‘Fitness pill’ being developed – Medicine

Science and Technology

Science and Technology

Scientists are moving closer to developing a pill which could deliver some of the benefits of exercise – even for those who do not move a muscle.

The journal Cell reports US researchers now have two possible pills which appear able to build muscle, increase stamina and even burn fat.

In tests, mice were able to run 44% further – suggesting humans may be able to do the same without prior training. 

The concept is controversial because of fears they could be misused in sport.

With this in mind, lead researcher Professor Ronald Evans, from the Howard Hughes Medical Institute, and the Salk Institute in California, has produced a test which will allow the drugs to be detected in the urine and blood of competitors.

He says the drugs could eventually help tackle muscle wasting diseases, or help improve the health benefits of exercise in people at risk of conditions such as diabetes.

Instant endurance

The two drugs, labelled AICAR and GW1516, appear to have an effect on a gene involved in the building and regulation of muscle.

This “master gene” – PPAR-delta – has the ability to control the activity of many other genes – so adjusting it could in theory have a widespread effect on the way the body works.

Genetically altering mice to enhance the activity of the gene led to the development of muscle which was much more likely to burn fat than burn sugar. 

It also made “marathon mice” who were able to run much further on a treadmill.

The next step was to produce similar effects using a drug rather than a genetic alteration.

The first version, a pill called GW1516, again produced the “fat burning” effect, but no change on exercise performance until the team started training the mice with long treadmill sessions.

At the end of a series of these, the mice given the drug were running 77% longer than those training without its benefits.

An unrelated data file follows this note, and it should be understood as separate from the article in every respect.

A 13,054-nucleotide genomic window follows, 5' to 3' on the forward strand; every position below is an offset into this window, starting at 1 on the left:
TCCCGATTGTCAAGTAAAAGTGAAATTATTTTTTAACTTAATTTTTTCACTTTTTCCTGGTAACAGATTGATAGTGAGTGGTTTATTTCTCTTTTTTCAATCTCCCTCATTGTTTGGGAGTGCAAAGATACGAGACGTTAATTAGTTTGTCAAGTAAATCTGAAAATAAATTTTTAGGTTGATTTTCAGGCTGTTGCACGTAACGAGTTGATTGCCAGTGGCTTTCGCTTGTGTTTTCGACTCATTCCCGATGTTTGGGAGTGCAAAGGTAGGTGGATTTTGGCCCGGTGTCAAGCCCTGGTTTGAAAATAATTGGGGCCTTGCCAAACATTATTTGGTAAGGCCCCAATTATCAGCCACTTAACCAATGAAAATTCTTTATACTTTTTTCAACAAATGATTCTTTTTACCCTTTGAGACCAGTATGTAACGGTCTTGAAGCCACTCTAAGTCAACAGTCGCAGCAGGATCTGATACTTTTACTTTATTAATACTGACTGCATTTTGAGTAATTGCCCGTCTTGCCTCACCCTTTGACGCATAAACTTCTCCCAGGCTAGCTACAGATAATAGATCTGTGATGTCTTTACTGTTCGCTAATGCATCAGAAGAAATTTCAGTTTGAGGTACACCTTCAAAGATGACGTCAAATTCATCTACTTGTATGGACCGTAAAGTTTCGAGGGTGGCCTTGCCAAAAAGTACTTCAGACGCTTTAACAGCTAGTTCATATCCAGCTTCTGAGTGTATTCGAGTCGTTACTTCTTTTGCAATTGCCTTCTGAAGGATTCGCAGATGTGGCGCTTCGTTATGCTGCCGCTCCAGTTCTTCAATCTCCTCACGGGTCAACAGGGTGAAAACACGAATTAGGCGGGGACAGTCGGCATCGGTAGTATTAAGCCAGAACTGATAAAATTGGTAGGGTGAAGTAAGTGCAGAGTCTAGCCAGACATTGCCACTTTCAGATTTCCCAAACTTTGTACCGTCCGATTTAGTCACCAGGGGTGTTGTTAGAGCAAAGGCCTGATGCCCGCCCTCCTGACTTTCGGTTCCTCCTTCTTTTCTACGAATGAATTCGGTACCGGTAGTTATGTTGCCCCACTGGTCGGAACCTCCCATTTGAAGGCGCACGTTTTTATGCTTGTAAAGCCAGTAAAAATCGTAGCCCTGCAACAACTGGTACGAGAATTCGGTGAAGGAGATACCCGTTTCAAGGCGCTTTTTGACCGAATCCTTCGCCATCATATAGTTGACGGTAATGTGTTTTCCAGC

The latest drug, AICAR, goes one step further, finding a different way to act on the same muscle cell mechanism.

This time the mice did not need to train – after just four weeks on the drug, they ran 44% further on their treadmills without any prior exercise.

Exercise results

Both versions could one day serve a purpose in humans, said Professor Evans.

“If you like exercise, you like the idea of getting ‘more bang for your buck’,” he said.

“If you don’t like exercise, you love the idea of getting the benefits from a pill,” he said.

He said the most obvious potential use was in conditions, such as diabetes, where exercise was a proven benefit.

“Almost no-one gets the recommended 40 minutes to an hour per day of exercise – for these people, if there was a way to mimic exercise, it would make the quality of exercise they do more efficient.”

However, Colin Palmer, a professor of pharmacogenetics at the University of Dundee, said that the idea of the drug had proved controversial.

“It’s basically a drug that enhances training. The thing that raises eyebrows is the concept of a drug that improves endurance training for sports professionals.” BBC Health

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